Along with the rise in the popularity of NFTs, it should come as no surprise that artists are seeking out new and exciting ways to exhibit their digital art. While the concept of a “metaverse” first found its footing in the world of video games, catering to the millions of MMORPG gamers worldwide. But in the past three or so years, a number of non-gaming exclusive metaverses have begun popping up.
Decentraland, one of the leading examples, was founded back in 2017 – created with the intention of developing a replacement for websites for within VR experiences. Due to the slow adoption of VR headsets and experiences, they decided to pivot their offering to an XR experience available via almost any browser. While the experience is quite “gamified,” purposes for spending time in the Decentraland metaverse primarily include viewing or displaying NFT artwork, shopping for or creating Virtual Fashion / Wearables, and interacting with Decentralized Apps (dapps) and companies in real-time within an immersive 3D world.
Well-known companies in the DeFi space have already invested significant amounts of money into developing virtual spaces within this metaverse. If you tour around their welcome plaza or Museum District, you’ll recognize many familiar names ranging from Binance, SuperRare, and Makersplace. Each of these organizations has fully fleshed out immersive experiences within the space, complete with links to exterior websites and robot characters with whom you can “speak” in order to explain various offerings. Despite Decentraland being quite private about the number of users currently on the platform, according to the LinkedIn Profile of their ‘Head of Marketing and Growth’ Fede Molina, he has grown “the community from a few hundred to 1M+ members” within his three years at the organization. It should also be noted, then when I consulted this figure only a month-and-a-half ago in March, it was listed as 500k+. I’m not going to try to jump to any conclusions, but it’s fairly clear that this platform is growing exponentially.
So why is that? Decentraland is far from the only Metaverse option on the market, with competitors such as Crypto Voxels, Mozilla Hubs, Arium, and many others releasing new features daily. However, one element, specifically for artists, that functions exceptionally well on Decentraland in particular, is the implementation of interactive or moving 3D sculptures. While this feature is available in a number of other metaverses or virtual art exhibition spaces, in my humble opinion, Decentraland’s objectively look the best.
Viewers can move around massive 3D sculptures in real-time. These sculptures can be as large as a house or small enough to fit on a table and have the options to levitate, rotate, move through the air, and be interactive. The scale of these virtual sculptures alone is worth ruminating upon. In reality, artisans working in the world of large-scale sculptures often pay tens if not hundreds of thousands of dollars to obtain the materials for their pieces alone. Then when one factors in the costs associated with moving, shipping, and/or installing a large stone or marble pieces – it begins to make the artform prohibitively expensive to newcomers. What emerging artist has a quarter of a million dollars to spend on erecting and shipping out a 10-ton marble sculpture? And if you begin to consider the technical and mechanical requirements necessary to have a piece of this kind of scale levitate or rotate – it begins to become impossibly expensive and nearly logistically impossible.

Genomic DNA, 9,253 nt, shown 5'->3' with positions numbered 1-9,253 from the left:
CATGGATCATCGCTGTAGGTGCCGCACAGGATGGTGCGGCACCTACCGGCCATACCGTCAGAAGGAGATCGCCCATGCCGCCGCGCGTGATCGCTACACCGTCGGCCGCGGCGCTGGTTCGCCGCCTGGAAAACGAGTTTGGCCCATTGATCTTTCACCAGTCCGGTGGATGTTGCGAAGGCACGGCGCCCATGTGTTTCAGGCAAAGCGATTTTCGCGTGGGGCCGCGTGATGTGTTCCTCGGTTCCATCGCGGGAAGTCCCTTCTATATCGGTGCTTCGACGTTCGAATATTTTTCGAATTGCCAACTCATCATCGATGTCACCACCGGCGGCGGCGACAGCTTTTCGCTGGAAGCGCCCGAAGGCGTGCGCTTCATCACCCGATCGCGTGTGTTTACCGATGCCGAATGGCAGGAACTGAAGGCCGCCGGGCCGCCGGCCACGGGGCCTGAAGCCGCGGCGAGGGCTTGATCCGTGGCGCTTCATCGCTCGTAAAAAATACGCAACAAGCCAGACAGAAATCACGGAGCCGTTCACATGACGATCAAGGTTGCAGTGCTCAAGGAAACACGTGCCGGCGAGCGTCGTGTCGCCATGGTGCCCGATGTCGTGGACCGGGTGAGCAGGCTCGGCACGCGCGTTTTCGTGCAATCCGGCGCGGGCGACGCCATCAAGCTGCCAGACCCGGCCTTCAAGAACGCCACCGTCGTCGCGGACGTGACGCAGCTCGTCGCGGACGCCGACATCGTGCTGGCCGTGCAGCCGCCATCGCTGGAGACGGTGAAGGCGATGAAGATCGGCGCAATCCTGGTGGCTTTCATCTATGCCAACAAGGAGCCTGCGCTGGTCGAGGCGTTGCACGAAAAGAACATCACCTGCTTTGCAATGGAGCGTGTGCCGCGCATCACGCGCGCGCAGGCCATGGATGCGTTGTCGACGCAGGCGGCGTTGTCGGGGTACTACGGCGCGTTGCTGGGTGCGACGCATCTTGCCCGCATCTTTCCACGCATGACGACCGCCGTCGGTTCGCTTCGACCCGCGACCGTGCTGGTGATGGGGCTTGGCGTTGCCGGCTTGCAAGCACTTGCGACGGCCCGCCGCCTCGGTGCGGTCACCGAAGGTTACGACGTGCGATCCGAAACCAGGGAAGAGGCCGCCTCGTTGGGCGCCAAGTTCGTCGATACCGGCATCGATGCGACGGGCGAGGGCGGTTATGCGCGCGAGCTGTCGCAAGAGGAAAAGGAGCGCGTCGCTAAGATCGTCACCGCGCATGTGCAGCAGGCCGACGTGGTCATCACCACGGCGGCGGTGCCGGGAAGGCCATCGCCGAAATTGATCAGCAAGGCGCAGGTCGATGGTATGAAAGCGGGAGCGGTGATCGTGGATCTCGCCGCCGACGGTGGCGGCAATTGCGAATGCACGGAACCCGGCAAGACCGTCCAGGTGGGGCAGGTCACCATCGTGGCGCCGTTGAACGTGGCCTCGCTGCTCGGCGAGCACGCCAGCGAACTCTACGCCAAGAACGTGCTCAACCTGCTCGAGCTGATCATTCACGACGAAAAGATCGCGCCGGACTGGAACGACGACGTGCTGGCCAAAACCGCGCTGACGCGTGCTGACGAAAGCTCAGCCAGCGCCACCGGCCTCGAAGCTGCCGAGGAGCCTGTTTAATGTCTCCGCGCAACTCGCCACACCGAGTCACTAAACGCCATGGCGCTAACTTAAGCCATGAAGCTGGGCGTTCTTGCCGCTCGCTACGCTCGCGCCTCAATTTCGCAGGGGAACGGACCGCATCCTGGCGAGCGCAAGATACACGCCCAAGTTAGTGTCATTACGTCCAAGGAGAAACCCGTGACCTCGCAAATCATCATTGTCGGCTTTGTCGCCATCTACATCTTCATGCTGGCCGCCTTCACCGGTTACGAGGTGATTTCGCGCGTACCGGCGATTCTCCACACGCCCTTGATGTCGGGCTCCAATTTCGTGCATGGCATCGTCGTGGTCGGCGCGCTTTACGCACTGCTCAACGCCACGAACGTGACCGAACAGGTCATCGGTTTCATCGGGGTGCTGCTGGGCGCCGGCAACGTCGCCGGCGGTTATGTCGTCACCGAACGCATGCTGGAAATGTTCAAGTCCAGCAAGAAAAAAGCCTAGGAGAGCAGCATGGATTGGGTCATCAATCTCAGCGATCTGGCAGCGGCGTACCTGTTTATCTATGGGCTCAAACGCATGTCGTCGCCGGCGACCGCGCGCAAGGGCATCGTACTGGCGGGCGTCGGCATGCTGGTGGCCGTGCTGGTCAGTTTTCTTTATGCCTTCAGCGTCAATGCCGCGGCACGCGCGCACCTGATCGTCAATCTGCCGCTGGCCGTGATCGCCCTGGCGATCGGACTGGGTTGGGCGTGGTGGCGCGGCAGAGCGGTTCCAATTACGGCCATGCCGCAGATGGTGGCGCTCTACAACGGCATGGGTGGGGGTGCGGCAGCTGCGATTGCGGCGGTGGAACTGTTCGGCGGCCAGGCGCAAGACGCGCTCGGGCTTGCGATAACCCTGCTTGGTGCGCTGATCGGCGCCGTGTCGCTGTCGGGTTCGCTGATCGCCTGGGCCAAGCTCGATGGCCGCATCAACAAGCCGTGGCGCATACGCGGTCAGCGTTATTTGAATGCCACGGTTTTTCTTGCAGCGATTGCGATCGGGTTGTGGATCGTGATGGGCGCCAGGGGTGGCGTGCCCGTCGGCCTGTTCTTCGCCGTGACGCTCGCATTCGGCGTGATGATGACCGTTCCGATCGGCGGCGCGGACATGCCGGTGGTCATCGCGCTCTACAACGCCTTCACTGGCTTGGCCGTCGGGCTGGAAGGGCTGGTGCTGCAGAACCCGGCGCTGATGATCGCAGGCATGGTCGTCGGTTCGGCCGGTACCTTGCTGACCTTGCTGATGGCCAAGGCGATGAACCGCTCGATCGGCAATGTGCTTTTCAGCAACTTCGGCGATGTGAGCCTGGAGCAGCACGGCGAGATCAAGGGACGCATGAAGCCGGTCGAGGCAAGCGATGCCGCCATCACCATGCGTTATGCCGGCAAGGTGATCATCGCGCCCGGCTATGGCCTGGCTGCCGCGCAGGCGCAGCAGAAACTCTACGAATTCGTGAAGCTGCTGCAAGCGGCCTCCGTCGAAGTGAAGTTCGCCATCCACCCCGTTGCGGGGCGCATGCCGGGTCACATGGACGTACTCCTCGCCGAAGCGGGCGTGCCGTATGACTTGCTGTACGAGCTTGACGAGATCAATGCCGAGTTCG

This is where exhibiting within a metaverse comes in. Within Decentraland, and many other similar metaverse spaces, users can create sculptures at a massive scale without having to consider their structural feasibility or physical cost. Even artists already creating sculptures out of Bronze, Marble, or through other means should be excited about the prospect of modelling their work virtually, exhibiting said work virtually, and the IF the piece is sold, they can create (sculpt) or 3D print their piece made specifically to order. This metaverse-centric system is not only far more cost-effective for artists, but also far more sustainable! Shipping massive sculptures around the world requires a massive amount of resources. Trucks, ships, planes, massive crews of movers, packaging, and so much more goes into the process.
Shifting the display process of large-scale sculptures into the digital realm makes all of these wasteful processes redundant. Simply allowing onlookers, and interested buyers, to interact with large-scale pieces exclusively within the digital realm. While users can’t yet physically touch pieces within this context, one can come quite close. In most XR experiences, such as Decentraland, users can experience sculptures from extremely up close to far away in context. Furthermore, users have the option to interact with certain objects, jumping on top to follow along with the motion of an object, or completing an animation or task. Also, if users experience metaverses through a VR headset, the experience can be even more fully immersive.
While viewing moving large-scale sculptures may not yet be seamless across all metaverses, one must remember how early we are in the grand scheme of this industry. Most companies are only in their first year of business and about 99% of the world’s population is still not yet invested in crypto. However, what does seem certain is that the concept of exhibiting digital artworks within a metaverse is still in its absolute infancy. And the fact that this space has already come so far and allows artists across mediums to achieve so much is beyond encouraging. I very much hope to see more growth within this space in the coming months and look forward to more traditional artists, especially sculptors, taking advantage of this fantastic new technological framework.